Some program personnel lacked substantive information on key program design components
    Strong, but unproven assumptions that program delivery models and implementation are optimal
    Inadequate monitoring systems
    Selected OR findings
  • Conclusions
    Well thought through, implemented and evaluated HIV-responsive food & nutrition security interventions are lacking
    Despite progress, paralysis pervasive through international agencies, donors, governments and therefore not surprisingly, implementation organizations on the ground
    A commitment to cohesive strategies needed
    The need for OR to improve integrated programs and enabling their scaling up & rigorously evaluating these interventions has never been more urgent
  • With over a decade worth of knowledge on the importance and linkages between livelihood security and the AIDS epidemic, we still know unacceptably little about the nuts and bolts of how to make these interventions work.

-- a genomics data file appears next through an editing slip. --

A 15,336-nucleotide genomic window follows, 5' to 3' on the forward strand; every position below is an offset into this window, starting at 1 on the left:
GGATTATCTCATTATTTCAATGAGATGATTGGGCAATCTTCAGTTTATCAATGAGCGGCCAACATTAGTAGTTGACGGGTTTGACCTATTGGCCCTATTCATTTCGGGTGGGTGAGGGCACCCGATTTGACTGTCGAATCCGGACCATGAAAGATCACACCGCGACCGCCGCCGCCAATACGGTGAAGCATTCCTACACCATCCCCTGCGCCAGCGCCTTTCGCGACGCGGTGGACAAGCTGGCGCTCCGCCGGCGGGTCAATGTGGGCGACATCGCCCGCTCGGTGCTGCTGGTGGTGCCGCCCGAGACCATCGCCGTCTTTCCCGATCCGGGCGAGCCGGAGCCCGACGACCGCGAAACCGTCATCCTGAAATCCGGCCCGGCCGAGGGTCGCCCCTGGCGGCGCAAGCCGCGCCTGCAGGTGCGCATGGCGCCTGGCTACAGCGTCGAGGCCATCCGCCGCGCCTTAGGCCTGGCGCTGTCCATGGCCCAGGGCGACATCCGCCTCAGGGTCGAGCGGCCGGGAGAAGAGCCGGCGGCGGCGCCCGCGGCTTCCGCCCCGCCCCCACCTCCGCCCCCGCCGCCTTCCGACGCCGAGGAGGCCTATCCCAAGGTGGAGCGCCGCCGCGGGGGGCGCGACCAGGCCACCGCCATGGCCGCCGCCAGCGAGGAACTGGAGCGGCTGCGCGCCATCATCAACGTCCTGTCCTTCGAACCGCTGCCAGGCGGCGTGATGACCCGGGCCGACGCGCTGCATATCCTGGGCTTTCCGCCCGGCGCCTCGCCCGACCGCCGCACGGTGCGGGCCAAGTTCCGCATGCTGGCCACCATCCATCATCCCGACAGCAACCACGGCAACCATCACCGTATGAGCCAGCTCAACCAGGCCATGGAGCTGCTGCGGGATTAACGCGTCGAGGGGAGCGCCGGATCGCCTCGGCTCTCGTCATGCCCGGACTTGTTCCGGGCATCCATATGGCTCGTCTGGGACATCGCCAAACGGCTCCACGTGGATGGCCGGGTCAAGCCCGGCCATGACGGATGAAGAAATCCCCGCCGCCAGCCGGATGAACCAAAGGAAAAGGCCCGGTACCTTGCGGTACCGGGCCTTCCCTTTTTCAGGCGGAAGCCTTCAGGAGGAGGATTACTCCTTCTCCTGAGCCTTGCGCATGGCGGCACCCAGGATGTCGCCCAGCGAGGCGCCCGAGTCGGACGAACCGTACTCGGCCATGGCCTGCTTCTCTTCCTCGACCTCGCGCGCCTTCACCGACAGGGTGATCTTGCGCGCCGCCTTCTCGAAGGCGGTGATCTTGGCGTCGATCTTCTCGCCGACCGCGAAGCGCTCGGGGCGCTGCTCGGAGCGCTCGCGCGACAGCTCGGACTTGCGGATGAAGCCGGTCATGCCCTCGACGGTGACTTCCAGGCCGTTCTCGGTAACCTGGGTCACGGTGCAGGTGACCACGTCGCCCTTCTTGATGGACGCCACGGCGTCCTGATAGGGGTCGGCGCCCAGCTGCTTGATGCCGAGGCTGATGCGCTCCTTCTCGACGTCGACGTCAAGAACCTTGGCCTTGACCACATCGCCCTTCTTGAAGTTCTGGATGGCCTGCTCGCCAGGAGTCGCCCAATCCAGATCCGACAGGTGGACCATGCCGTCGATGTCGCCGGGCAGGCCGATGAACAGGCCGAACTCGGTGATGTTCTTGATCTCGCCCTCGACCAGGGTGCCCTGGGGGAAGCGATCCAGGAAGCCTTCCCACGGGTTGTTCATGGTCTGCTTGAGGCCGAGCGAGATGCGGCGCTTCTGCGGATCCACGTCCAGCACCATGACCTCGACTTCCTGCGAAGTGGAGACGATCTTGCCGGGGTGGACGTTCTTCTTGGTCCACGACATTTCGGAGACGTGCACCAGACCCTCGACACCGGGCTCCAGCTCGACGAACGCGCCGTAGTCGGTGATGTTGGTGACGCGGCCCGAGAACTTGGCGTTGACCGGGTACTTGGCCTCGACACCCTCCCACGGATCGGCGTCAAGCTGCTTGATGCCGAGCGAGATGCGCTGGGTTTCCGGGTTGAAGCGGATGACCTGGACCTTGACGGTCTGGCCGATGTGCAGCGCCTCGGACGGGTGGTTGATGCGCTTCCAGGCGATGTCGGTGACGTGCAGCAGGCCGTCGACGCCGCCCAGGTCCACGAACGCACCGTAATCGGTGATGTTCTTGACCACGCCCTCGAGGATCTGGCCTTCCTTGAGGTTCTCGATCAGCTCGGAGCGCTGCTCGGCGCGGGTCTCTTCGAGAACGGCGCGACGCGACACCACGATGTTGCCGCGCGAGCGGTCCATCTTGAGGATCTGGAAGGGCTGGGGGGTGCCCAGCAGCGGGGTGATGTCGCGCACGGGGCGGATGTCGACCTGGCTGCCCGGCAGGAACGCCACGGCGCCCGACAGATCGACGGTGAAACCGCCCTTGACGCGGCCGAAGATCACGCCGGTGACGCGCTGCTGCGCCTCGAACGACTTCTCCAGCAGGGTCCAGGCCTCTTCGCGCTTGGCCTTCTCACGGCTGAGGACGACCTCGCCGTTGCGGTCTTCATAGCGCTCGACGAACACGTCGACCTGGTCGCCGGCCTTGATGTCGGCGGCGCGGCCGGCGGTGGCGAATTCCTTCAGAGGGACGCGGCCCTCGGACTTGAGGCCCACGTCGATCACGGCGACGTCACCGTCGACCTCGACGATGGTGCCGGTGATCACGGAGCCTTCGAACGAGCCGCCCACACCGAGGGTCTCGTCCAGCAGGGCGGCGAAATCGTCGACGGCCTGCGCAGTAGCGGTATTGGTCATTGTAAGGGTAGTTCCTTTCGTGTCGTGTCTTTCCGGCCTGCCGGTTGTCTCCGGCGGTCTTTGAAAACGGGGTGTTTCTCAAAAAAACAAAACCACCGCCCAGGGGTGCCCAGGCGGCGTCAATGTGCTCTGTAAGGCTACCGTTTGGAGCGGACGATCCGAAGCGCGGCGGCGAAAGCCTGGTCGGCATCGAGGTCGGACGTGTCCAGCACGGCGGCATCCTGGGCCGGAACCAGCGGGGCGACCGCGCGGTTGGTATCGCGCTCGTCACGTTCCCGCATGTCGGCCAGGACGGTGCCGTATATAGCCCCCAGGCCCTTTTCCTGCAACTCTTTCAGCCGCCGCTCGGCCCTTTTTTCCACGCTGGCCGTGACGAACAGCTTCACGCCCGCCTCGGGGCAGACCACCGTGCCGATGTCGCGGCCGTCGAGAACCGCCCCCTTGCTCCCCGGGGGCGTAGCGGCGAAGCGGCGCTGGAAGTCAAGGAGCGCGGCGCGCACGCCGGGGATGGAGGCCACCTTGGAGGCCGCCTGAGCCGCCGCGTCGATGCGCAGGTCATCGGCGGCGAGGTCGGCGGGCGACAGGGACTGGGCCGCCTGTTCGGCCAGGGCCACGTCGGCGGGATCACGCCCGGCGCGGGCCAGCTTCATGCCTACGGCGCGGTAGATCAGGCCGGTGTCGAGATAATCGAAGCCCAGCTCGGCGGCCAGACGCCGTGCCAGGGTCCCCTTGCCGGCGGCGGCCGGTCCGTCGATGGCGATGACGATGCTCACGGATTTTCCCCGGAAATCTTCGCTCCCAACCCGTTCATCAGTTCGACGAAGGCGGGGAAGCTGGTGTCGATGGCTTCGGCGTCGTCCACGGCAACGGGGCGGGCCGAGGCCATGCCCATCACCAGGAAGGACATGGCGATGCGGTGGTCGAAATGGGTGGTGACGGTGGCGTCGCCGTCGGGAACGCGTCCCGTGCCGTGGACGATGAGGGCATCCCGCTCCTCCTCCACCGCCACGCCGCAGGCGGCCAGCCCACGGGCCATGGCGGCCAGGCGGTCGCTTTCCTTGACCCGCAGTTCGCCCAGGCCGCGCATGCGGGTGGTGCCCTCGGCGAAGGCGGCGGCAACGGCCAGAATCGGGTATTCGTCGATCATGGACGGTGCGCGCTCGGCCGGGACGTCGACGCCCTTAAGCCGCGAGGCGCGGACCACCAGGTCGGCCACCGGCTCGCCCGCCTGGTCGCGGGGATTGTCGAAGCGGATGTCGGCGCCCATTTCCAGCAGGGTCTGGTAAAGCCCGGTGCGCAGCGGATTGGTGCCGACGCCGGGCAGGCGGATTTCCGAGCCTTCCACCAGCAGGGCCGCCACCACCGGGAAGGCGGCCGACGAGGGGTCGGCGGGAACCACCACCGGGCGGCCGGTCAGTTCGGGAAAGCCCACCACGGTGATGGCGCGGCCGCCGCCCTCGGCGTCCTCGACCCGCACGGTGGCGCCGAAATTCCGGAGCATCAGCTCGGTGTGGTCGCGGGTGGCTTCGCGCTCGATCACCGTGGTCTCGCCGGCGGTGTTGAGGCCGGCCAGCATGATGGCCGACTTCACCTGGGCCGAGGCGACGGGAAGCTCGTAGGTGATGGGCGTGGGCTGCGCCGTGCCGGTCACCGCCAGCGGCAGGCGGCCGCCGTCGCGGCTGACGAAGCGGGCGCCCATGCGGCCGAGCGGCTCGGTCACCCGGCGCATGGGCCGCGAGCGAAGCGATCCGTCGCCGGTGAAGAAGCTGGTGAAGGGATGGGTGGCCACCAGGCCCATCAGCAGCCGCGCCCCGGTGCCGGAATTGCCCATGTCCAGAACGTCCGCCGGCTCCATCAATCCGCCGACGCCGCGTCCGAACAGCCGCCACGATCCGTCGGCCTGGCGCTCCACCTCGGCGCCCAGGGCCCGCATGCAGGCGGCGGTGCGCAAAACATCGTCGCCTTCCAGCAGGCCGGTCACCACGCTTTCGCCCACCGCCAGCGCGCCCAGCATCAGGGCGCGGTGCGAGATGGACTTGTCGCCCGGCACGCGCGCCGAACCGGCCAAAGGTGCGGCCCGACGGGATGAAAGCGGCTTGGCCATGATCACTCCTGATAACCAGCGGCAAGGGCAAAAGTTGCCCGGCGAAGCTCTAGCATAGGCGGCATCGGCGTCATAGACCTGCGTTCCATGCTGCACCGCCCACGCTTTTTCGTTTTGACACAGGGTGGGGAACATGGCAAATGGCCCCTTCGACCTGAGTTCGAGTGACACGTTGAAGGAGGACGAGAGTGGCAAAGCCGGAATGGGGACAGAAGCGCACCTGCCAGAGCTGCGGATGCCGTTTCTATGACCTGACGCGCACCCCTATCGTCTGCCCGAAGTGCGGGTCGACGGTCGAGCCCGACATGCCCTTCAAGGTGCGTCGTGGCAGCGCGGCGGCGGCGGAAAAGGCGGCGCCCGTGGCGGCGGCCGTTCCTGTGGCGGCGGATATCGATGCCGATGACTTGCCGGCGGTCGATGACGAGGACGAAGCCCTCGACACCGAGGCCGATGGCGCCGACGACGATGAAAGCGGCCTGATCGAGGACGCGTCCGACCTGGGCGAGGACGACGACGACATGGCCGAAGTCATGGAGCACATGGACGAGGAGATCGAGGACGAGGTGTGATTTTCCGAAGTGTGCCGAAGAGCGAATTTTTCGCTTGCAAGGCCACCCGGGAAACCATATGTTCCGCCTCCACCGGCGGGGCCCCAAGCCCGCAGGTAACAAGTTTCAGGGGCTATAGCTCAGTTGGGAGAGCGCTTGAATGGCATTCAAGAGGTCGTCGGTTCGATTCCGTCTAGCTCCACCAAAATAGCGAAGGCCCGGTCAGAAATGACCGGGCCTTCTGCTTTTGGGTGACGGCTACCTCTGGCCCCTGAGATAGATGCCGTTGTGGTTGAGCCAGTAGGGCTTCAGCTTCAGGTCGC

We plan programs and research in an opportunistic way while strategic interventions are required.
    More targeted research is necessary; especially in the “black box” where action takes place.
    Conclusions …
  • While the groups approach should be the standard strategy to IHLP because of their social and economic benefits; the context may demand variations.
    Since groups have additional psycho-social support benefits; it is necessary to train some of the group members as counsellors.
    Integration of clients groups into mainstream community development processes should be considered in order to fight stigma.
    Service providers should build more capacity among their staff and the groups in order to improve performance.
    More strategic and purposeful and strategic programmes designs and research is urgently needed for better IHL.
    Policy Implications
  • Suneetha Kadiyala
    Terry Roopnaraine
    Frances Babirye
    TASO staff and clients who participated.
    Acknowlegements